WASHINGTON, DC – AUGUST 02: White House economic adviser Larry Kudlow speaks to the media about tariffs, following a television interview, on the north lawn of the White House, on August 2, 2019 in Washington, DC. When pressed during an interview
If Donald Trump’s August 1 tweet — that the U.S. will impose 10% tariffs on $300 billion worth of goods imported from China —comes true on September 1, U.S. consumers and consumer products retailers will pay the price.
One specific company that will surely suffer is Apple.
Before getting into that, let’s look at those pending tariffs. According to the Washington Post, the $300 billion worth of Chinese imports will result in prices increased on consumer goods from China such as t-shirts, toys and televisions. Indeed the Post reported that Goldman Sachs estimates that more than 60% of the items subject to those tariffs will be consumer goods.
Also Read: iPhone 11 vs. iPhone 11 Pro
The tariffs will cause American shoppers to pay “$4.4 billion more for apparel, $2.5 billion more for shoes, $3.7 billion more for toys and $1.6 billion more for household appliances,” according to the Post.
Indeed, given that retailers have already announced plans to close 7,500 stores in 2019, it is not surprising that they feel compelled to pass along the tariffs to consumers in the form of higher prices.
White House economic adviser Larry Kudlow (who interviewed me several times when he was on CNBC) said August 2 on Bloomberg TV that the effects of the tariffs on consumers would be “small.”
But it is worth remembering that consumer spending accounts for 70% of U.S. GDP growth and that given the country’s 3.2% nominal wage growth, those double digit price increases could cause some consumers to buy less or borrow more to keep up.
Indeed the Post cited MGA Entertainment’s $250 price hike — 26% more than last year’s holiday season — for the popular “The L.O.L. Surprise! House, a three-story doll house with a working elevator and heart-shaped swimming pool.”
Apple investors and consumers could pay a substantial price. Wedbush Securities analyst Dan Ives estimates that Apple would sell 8 million fewer iPhones. In a note, Ives wrote, “The tariff news throws a mini wrench in iPhone demand, which will weigh on shares. These latest tariffs could significantly increase the cost of iPhones globally.”
The effect of these tariffs could hit Apple’s earnings per share. According to Reuters, Bank of America said, “Our back of the envelope math suggests the impact (of the new tariffs) will be roughly $0.50-$0.75 (annualized per share) hit to earnings with roughly $0.30-$0.50 from iPhones.”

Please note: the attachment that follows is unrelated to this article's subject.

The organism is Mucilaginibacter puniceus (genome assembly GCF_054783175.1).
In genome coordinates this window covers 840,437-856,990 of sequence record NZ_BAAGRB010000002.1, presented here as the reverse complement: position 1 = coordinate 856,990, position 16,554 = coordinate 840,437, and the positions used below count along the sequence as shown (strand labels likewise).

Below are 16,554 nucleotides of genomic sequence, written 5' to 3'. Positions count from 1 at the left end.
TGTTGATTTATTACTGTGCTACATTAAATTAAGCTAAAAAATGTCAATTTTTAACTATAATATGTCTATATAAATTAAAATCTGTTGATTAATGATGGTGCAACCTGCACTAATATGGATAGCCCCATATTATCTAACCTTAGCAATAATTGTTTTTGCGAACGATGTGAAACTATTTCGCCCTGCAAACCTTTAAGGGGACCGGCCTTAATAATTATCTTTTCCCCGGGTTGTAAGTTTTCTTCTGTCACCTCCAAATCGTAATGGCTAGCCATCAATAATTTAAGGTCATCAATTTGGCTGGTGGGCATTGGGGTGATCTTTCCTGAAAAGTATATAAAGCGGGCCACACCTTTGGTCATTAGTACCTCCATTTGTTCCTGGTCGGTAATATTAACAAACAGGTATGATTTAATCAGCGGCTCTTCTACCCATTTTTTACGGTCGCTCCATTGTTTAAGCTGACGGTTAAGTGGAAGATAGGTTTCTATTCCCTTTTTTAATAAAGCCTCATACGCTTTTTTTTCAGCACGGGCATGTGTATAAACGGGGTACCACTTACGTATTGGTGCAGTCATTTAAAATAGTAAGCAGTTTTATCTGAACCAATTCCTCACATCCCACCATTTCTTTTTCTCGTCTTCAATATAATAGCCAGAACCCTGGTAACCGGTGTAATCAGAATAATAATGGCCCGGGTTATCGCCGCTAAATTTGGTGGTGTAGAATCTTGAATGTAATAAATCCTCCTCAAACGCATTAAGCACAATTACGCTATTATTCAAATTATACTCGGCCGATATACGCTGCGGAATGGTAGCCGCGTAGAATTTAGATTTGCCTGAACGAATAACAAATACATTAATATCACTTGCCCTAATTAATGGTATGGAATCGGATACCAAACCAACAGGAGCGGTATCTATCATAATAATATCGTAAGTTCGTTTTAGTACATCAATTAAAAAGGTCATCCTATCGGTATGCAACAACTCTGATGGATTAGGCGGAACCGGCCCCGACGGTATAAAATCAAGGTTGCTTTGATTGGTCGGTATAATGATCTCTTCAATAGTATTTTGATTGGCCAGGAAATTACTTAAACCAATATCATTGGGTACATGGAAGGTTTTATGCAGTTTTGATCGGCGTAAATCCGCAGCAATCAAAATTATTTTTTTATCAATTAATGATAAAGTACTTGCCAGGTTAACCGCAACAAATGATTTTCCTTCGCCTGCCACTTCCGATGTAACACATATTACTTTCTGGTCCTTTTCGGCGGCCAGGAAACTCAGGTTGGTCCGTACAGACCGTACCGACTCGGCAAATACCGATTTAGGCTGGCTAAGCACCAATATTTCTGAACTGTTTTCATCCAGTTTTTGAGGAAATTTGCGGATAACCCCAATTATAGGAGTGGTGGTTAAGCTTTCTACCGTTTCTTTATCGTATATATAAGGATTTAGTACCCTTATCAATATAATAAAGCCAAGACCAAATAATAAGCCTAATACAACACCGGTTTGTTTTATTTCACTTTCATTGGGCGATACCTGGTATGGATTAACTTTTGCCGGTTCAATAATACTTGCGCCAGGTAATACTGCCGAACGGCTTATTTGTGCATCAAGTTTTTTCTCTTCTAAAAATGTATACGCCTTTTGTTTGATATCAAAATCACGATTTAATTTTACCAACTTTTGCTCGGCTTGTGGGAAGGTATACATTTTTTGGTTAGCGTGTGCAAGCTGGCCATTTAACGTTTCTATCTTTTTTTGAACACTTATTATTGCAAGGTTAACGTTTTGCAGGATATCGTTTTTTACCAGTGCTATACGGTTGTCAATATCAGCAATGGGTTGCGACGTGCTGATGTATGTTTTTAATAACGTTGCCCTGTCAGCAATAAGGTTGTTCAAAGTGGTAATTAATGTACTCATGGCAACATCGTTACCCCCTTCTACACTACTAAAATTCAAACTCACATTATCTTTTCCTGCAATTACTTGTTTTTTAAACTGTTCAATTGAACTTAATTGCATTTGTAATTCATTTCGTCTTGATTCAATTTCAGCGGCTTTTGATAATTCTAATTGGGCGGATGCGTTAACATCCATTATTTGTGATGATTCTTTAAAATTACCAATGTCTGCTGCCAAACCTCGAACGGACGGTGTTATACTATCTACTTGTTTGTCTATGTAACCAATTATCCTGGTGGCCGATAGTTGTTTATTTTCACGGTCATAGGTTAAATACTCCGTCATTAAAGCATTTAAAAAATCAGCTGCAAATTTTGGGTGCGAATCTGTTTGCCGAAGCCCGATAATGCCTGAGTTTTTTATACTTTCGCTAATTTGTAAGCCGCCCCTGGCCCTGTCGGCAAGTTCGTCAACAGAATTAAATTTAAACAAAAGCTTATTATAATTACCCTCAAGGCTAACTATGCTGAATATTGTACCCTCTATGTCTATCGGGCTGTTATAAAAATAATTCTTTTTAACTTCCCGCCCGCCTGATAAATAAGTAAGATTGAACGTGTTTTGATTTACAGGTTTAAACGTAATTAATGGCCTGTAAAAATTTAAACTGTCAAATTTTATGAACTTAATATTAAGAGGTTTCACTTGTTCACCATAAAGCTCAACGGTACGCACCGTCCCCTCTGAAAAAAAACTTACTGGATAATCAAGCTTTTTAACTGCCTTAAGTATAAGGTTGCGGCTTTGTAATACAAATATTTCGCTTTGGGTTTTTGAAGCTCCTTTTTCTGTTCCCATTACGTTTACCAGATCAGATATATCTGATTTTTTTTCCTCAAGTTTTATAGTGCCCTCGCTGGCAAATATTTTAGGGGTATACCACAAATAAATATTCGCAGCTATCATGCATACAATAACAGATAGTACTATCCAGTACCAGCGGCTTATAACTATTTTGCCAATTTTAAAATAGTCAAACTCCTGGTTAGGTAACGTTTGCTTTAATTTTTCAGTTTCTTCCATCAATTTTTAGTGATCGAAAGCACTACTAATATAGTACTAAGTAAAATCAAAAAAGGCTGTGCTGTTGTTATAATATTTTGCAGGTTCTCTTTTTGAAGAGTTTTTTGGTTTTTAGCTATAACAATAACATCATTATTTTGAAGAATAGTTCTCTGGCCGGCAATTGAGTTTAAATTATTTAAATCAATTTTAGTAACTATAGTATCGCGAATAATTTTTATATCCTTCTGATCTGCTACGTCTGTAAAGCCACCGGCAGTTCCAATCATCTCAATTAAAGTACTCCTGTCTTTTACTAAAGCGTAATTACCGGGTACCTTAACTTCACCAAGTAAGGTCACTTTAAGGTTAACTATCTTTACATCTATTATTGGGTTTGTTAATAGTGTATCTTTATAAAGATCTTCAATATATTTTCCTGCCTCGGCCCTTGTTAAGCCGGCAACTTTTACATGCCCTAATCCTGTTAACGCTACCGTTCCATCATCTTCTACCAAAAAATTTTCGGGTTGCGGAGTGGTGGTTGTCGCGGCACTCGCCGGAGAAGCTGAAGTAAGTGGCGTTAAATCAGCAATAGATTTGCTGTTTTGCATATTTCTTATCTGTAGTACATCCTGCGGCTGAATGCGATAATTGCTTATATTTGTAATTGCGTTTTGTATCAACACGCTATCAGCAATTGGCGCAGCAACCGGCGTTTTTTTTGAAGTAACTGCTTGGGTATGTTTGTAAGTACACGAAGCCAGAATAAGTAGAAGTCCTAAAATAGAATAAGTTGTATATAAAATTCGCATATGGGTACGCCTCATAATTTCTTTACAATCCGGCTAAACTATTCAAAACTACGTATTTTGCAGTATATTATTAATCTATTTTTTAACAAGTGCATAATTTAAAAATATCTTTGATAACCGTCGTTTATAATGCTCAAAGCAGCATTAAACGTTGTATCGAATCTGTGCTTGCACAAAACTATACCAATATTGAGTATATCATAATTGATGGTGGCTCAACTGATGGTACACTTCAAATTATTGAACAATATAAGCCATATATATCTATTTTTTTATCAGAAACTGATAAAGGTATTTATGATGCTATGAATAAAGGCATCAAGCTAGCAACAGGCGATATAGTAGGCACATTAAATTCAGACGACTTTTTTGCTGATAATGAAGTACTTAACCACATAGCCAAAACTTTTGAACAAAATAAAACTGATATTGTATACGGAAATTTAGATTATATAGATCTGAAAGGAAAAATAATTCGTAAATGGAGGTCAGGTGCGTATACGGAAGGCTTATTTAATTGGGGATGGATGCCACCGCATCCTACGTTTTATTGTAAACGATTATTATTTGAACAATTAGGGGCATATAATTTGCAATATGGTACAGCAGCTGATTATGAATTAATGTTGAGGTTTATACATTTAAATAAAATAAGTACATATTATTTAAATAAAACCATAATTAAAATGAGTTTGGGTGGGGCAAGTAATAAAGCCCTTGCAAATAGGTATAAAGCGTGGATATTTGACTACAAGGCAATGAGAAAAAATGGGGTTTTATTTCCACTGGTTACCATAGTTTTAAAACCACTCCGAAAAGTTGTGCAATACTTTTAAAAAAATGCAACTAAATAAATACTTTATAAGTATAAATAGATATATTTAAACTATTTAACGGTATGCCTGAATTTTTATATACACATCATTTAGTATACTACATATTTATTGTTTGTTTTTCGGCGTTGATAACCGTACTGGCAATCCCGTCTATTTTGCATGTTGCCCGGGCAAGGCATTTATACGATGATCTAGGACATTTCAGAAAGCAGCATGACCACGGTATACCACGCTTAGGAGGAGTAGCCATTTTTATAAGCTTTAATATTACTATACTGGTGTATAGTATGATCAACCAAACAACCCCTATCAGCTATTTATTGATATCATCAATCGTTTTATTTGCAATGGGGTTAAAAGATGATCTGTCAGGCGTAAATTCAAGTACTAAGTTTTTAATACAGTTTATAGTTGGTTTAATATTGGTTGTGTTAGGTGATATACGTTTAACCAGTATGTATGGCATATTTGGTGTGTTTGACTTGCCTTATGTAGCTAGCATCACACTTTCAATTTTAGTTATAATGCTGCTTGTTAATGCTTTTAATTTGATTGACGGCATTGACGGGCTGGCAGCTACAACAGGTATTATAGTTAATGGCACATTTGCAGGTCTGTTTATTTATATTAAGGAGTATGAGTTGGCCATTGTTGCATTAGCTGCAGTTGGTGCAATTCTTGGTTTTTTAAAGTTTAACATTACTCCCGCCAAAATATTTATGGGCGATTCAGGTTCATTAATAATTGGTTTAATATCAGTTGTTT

Bank Of America estimated that Apple would respond to the tariffs by raising iPhone prices by about 10% which would reduce demand by 20% or about 10 million units (two million more than Wedbush suggested).
Of course Apple’s iPhone sales were tumbling before Trump’s terrifying tweet. In the second quarter, iPhone sales fell 17% and in the third quarter, they were down another 12% to about $26 billion, according to Reuters.
One Apple analyst is not worried about the effect of the tariffs on Apple.
Ming-Chi Kuo of TF International Securities, wrote in a note, “The market is worrying that prices of Apple’s major hardware products for the U.S. market (including iPhone, iPad, MacBook, Apple Watch and AirPods) will rise and there will be negative impacts on shipment forecasts,” according to CNBC.
Instead Kuo forecast that, “in the mid-short term, Apple will absorb most of the additional costs due to tariffs, and the prices of hardware products and shipment forecasts for the U.S. market will remain unchanged.”
Kuo expects Apple’s profits to decline should it choose not to raise prices.
However, he is optimistic in the longer run. “The negative impact on Apple are limited and temporary because the profit from service business is growing, and non-Chinese production locations will gradually increase. We believe that Apple’s non-Chinese production locations could meet most of the demand from the U.S. market after two years.”
In pre-market trade on August 5, Apple stock is down 10% from last week’s high of $219 a share on July 31. This makes me think that investors are not buying what Kuo is selling.
Post Sponsored By Forbes
How useful was this post?
Click on a star to rate it!
Average rating / 5. Vote count:
No votes so far! Be the first to rate this post.
We are sorry that this post was not useful for you!
Let us improve this post!
Thanks for your feedback!